State Sen. Linda Newell told 7NEWS her Senate Bill 46 would require schools districts to include components within their discipline code such as peer mediation, as an alternative prior to suspension or expulsion.
Lyrics: D’Avonte sang a line from a popular song by band LMFAO, pictured
Categories: child abuse, crime, education, law, public school, student
Tags: African, African American, Aurora Public Schools, Avonte Meadows, Colorado, context of white supremacy, cradle-to-grave prison system, discrimination, elementary school, Linda Newell, LMFAO, Popular music, racism, racist, replace white supremacy with justice, Sexual harassment, Teacher, white supremacy, white terror domination, white terrorism, white-on-black crime
Research: White babies aged just nine-months-old show signs of racial bias, according to a study in facial recognition
White babies aged just nine-months-old show signs of racial bias, according to a study in facial recognition.
Researchers at the University of Massachusetts in Amherst found that by the young age the babies were already discriminating against those of different races in their ability to recognise faces and emotional expressions.
They analysed 48 Caucasian babies with little to no experience of African-American or black individuals.
Split into a group of five-months-olds and another of babies aged nine months, they were tasked with differentiating between faces of their people within own race and then of those belonged to another, unfamiliar, race.
Babies from the five-month-old group were far more adept at distinguishing faces from different races, while the nine-month-olds were able to tell apart two faces within their own race with greater ease.
In a second experiment the babies’ brain activity was detected using sensors.
They were shown images of faces of Caucasian or African-American races expressing emotions that either matched or did not match sounds they heard, such as laughing and crying.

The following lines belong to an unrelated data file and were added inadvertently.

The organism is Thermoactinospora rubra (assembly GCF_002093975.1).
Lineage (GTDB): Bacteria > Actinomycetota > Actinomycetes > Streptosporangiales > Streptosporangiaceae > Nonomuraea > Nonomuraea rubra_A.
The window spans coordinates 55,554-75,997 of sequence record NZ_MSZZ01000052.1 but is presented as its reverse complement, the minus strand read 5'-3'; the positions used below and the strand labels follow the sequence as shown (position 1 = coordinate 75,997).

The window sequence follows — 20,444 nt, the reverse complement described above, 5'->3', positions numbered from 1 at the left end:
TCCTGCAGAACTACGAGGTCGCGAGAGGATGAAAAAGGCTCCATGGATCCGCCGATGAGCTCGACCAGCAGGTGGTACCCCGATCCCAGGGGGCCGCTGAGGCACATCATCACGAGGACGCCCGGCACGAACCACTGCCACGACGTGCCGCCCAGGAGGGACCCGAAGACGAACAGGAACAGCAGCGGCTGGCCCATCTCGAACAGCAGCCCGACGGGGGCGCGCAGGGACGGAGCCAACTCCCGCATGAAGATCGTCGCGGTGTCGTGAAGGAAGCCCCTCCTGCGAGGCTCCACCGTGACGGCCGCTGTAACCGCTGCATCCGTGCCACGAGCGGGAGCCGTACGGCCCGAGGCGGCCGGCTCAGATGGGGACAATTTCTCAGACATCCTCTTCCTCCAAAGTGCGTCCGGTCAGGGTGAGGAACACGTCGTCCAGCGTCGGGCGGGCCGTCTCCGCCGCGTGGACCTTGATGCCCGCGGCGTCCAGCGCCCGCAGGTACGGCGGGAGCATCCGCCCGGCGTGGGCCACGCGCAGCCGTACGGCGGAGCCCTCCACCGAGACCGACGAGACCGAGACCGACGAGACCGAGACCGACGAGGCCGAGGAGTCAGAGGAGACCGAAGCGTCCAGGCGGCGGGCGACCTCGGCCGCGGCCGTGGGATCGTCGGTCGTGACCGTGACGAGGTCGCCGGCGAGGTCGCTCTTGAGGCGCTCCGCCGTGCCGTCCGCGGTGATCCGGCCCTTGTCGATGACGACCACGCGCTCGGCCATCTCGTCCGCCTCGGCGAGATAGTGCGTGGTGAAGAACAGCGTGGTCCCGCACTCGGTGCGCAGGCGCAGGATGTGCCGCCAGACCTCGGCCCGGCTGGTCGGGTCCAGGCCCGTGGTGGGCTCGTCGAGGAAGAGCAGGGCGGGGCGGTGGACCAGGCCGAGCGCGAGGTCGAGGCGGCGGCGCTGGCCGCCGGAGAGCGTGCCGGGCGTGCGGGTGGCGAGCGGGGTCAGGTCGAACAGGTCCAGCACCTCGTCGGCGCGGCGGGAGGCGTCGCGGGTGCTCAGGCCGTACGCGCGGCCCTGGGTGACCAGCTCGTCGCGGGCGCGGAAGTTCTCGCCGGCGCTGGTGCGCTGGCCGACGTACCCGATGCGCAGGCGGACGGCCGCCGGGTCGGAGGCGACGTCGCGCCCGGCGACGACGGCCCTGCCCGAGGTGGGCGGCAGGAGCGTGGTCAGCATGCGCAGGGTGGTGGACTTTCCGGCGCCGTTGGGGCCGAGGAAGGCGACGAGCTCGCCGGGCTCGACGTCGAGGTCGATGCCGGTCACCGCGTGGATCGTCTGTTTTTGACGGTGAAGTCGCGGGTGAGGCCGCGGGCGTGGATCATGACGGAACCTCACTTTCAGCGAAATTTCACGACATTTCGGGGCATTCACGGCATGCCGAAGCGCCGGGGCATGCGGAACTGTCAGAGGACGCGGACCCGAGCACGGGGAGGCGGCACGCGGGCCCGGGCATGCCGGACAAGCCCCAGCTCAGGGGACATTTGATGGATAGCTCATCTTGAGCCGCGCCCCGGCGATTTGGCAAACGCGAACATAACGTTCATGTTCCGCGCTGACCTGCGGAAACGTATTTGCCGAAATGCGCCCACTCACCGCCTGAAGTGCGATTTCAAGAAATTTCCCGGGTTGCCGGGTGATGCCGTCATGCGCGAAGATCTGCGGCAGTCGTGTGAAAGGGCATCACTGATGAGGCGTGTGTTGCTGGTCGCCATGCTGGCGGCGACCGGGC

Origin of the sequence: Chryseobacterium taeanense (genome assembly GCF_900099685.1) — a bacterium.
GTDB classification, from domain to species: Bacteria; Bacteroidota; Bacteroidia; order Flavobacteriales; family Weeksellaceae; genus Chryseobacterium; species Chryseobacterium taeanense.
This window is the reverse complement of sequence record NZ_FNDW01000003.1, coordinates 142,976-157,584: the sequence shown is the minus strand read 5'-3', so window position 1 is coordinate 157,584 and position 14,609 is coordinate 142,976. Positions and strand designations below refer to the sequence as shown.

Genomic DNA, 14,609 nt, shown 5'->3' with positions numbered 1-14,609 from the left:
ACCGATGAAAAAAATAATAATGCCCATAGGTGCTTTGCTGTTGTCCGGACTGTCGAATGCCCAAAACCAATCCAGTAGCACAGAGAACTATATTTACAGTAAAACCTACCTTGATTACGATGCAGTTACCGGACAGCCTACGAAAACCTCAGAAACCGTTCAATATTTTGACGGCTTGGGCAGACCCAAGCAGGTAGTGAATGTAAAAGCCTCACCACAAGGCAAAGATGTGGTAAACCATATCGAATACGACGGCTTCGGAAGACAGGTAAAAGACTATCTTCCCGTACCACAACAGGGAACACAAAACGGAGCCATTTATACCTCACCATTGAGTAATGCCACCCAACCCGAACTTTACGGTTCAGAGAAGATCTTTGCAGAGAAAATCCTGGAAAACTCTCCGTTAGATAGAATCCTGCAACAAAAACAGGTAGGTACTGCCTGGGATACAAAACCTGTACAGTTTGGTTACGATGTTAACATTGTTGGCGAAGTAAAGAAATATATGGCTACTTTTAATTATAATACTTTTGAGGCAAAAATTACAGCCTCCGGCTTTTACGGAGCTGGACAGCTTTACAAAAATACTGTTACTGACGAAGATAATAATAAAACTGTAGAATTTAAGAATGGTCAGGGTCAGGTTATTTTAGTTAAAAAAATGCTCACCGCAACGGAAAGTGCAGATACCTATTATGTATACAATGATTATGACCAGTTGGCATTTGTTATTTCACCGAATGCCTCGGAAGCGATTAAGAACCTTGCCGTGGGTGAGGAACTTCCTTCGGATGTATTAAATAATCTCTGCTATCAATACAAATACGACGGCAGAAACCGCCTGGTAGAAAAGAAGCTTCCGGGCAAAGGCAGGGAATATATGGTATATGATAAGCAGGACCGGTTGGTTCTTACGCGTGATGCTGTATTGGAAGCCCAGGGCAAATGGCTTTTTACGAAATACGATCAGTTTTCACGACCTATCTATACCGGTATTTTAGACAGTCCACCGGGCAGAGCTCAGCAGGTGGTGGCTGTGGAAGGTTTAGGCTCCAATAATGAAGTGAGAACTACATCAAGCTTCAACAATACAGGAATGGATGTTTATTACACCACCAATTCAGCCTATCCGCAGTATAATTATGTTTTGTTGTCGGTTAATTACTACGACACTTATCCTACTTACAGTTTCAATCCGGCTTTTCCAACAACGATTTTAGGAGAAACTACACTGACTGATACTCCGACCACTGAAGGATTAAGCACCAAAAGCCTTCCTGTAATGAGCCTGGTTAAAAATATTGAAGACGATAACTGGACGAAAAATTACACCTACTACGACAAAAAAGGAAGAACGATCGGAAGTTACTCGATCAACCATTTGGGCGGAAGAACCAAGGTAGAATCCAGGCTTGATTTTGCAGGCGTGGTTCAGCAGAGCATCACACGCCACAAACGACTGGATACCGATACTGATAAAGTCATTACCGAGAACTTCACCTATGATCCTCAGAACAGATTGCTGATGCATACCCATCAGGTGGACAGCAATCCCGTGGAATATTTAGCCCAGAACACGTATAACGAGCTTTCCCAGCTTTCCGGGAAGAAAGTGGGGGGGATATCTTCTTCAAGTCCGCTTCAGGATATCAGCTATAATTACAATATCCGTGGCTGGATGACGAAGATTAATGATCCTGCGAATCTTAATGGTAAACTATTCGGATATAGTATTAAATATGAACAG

Brain-activity measurements showed the nine-month-olds processed emotional expressions among Caucasian faces differently than those of African-American faces, while the 5-month-olds did not.
The shift in recognition ability was not a cultural thing, rather a result of physical development.
Researchers found that the processing of facial emotions moved from the front of the brain to regions in the back of the brain in the older age group.
‘These results suggest that biases in face recognition and perception begin in preverbal infants, well before concepts about race are formed,’ said study leader Lisa Scott in a statement.
‘It is important for us to understand the nature of these biases in order to reduce or eliminate [the biases].’
This is similar to how babies learn language, medicalxpress.com reported. Early in infancy babies do not know yet which sounds are meaningful in their native language, so they treat all sounds similarly.
As they learn the language spoken around them, their ability to tell apart sounds within other languages declines and their ability to differentiate sounds within their native language improves.
The results further earlier research which found that adults have more difficulty recognizing faces that belong to people of another race, indicating that the disparity begins sooner than previously realised.
The report is published in the May issue of the journal Development Science.
Categories: c.o.w.s., racism, white supremacy
Tags: c.o.w.s., Caucasian race, Concealed carry in the United States, context of white supremacy, Facial recognition system, Infant, race, Race and ethnicity in the United States Census, racism, racist, replace white supremacy with justice, University of Massachusetts Amherst, white supremacy, white terror domination, white terrorism, white-on-black crime
Jessica Leandra Dos Santos, 20, was removed from FHM‘s pages photoshoots after she caused outrage by tweeting a taboo term for black people
Jessica Leandra dos Santos, a South African model who won the local FHM Models 2011 competition, is under fire over a Twitter post in which she uses racist language.
Dos Santos, 20, posted a tweet in which she describes a confrontation with a man inside a grocery store late Thursday: